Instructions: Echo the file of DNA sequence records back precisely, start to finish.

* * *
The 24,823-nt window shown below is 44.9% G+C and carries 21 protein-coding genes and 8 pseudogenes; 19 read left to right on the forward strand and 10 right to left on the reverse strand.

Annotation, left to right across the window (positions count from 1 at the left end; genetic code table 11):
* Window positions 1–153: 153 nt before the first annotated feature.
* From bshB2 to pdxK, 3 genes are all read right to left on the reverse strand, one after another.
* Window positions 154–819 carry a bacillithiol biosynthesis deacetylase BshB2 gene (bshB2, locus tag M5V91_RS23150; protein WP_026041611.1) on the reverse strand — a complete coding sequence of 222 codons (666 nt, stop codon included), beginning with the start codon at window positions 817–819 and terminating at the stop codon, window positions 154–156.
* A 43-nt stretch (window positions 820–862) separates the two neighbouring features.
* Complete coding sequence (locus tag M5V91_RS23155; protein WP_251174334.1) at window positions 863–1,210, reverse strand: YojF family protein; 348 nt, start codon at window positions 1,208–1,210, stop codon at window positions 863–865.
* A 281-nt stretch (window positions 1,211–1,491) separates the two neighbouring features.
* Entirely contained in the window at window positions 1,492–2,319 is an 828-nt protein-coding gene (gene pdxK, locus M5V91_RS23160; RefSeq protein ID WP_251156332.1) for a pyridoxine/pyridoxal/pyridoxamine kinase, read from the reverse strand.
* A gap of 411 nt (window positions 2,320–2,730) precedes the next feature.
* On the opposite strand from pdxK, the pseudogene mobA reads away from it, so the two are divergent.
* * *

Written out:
The 24,823-nt window shown below is 44.9% G+C and carries 21 protein-coding genes and 8 pseudogenes; 19 read left to right on the forward strand and 10 right to left on the reverse strand.

Annotation, left to right across the window (positions count from 1 at the left end; genetic code table 11):
* Window positions 1–153: 153 nt before the first annotated feature.
* From bshB2 to pdxK, 3 genes are all read right to left on the reverse strand, one after another.
* Window positions 154–819 carry a bacillithiol biosynthesis deacetylase BshB2 gene (bshB2, locus tag M5V91_RS23150; protein WP_026041611.1) on the reverse strand — a complete coding sequence of 222 codons (666 nt, stop codon included), beginning with the start codon at window positions 817–819 and terminating at the stop codon, window positions 154–156.
* A 43-nt stretch (window positions 820–862) separates the two neighbouring features.
* Complete coding sequence (locus tag M5V91_RS23155; protein WP_251174334.1) at window positions 863–1,210, reverse strand: YojF family protein; 348 nt, start codon at window positions 1,208–1,210, stop codon at window positions 863–865.
* A 281-nt stretch (window positions 1,211–1,491) separates the two neighbouring features.
* Entirely contained in the window at window positions 1,492–2,319 is an 828-nt protein-coding gene (gene pdxK, locus M5V91_RS23160; RefSeq protein ID WP_251156332.1) for a pyridoxine/pyridoxal/pyridoxamine kinase, read from the reverse strand.
* A gap of 411 nt (window positions 2,320–2,730) precedes the next feature.
* On the opposite strand from pdxK, the pseudogene mobA reads away from it, so the two are divergent.